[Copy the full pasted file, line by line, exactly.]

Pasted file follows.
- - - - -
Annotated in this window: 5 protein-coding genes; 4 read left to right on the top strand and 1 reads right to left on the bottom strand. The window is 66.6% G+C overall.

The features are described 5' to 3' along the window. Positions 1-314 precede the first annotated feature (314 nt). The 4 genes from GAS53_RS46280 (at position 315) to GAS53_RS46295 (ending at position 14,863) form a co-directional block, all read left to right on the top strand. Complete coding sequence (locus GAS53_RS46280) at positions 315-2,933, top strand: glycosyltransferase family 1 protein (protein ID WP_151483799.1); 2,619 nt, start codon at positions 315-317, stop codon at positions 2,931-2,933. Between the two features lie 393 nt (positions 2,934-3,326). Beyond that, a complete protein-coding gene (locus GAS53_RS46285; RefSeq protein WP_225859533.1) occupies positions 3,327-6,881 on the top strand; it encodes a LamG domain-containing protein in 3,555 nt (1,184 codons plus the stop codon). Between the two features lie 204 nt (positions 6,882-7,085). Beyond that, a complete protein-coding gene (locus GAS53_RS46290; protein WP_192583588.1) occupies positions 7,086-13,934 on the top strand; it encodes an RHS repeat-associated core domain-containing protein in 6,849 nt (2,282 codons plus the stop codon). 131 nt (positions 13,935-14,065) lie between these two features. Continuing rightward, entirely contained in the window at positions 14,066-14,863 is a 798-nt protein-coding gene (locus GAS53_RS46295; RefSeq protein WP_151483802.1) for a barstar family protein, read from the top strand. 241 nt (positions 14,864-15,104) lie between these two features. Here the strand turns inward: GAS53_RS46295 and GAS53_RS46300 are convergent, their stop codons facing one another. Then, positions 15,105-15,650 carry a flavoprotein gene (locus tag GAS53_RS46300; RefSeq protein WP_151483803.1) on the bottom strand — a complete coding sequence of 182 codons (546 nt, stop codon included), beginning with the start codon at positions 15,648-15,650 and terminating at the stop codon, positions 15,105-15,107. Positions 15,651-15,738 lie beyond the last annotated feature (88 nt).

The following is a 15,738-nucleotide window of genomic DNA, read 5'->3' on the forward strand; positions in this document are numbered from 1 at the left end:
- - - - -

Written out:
Annotated in this window: 5 protein-coding genes; 4 read left to right on the top strand and 1 reads right to left on the bottom strand. The window is 66.6% G+C overall.

The features are described 5' to 3' along the window. Positions 1-314 precede the first annotated feature (314 nt). The 4 genes from GAS53_RS46280 (at position 315) to GAS53_RS46295 (ending at position 14,863) form a co-directional block, all read left to right on the top strand. Complete coding sequence (locus GAS53_RS46280) at positions 315-2,933, top strand: glycosyltransferase family 1 protein (protein ID WP_151483799.1); 2,619 nt, start codon at positions 315-317, stop codon at positions 2,931-2,933. Between the two features lie 393 nt (positions 2,934-3,326). Beyond that, a complete protein-coding gene (locus GAS53_RS46285; RefSeq protein WP_225859533.1) occupies positions 3,327-6,881 on the top strand; it encodes a LamG domain-containing protein in 3,555 nt (1,184 codons plus the stop codon). Between the two features lie 204 nt (positions 6,882-7,085). Beyond that, a complete protein-coding gene (locus GAS53_RS46290; protein WP_192583588.1) occupies positions 7,086-13,934 on the top strand; it encodes an RHS repeat-associated core domain-containing protein in 6,849 nt (2,282 codons plus the stop codon). 131 nt (positions 13,935-14,065) lie between these two features. Continuing rightward, entirely contained in the window at positions 14,066-14,863 is a 798-nt protein-coding gene (locus GAS53_RS46295; RefSeq protein WP_151483802.1) for a barstar family protein, read from the top strand. 241 nt (positions 14,864-15,104) lie between these two features. Here the strand turns inward: GAS53_RS46295 and GAS53_RS46300 are convergent, their stop codons facing one another. Then, positions 15,105-15,650 carry a flavoprotein gene (locus tag GAS53_RS46300; RefSeq protein WP_151483803.1) on the bottom strand — a complete coding sequence of 182 codons (546 nt, stop codon included), beginning with the start codon at positions 15,648-15,650 and terminating at the stop codon, positions 15,105-15,107. Positions 15,651-15,738 lie beyond the last annotated feature (88 nt).

The following is a 15,738-nucleotide window of genomic DNA, read 5'->3' on the forward strand; positions in this document are numbered from 1 at the left end: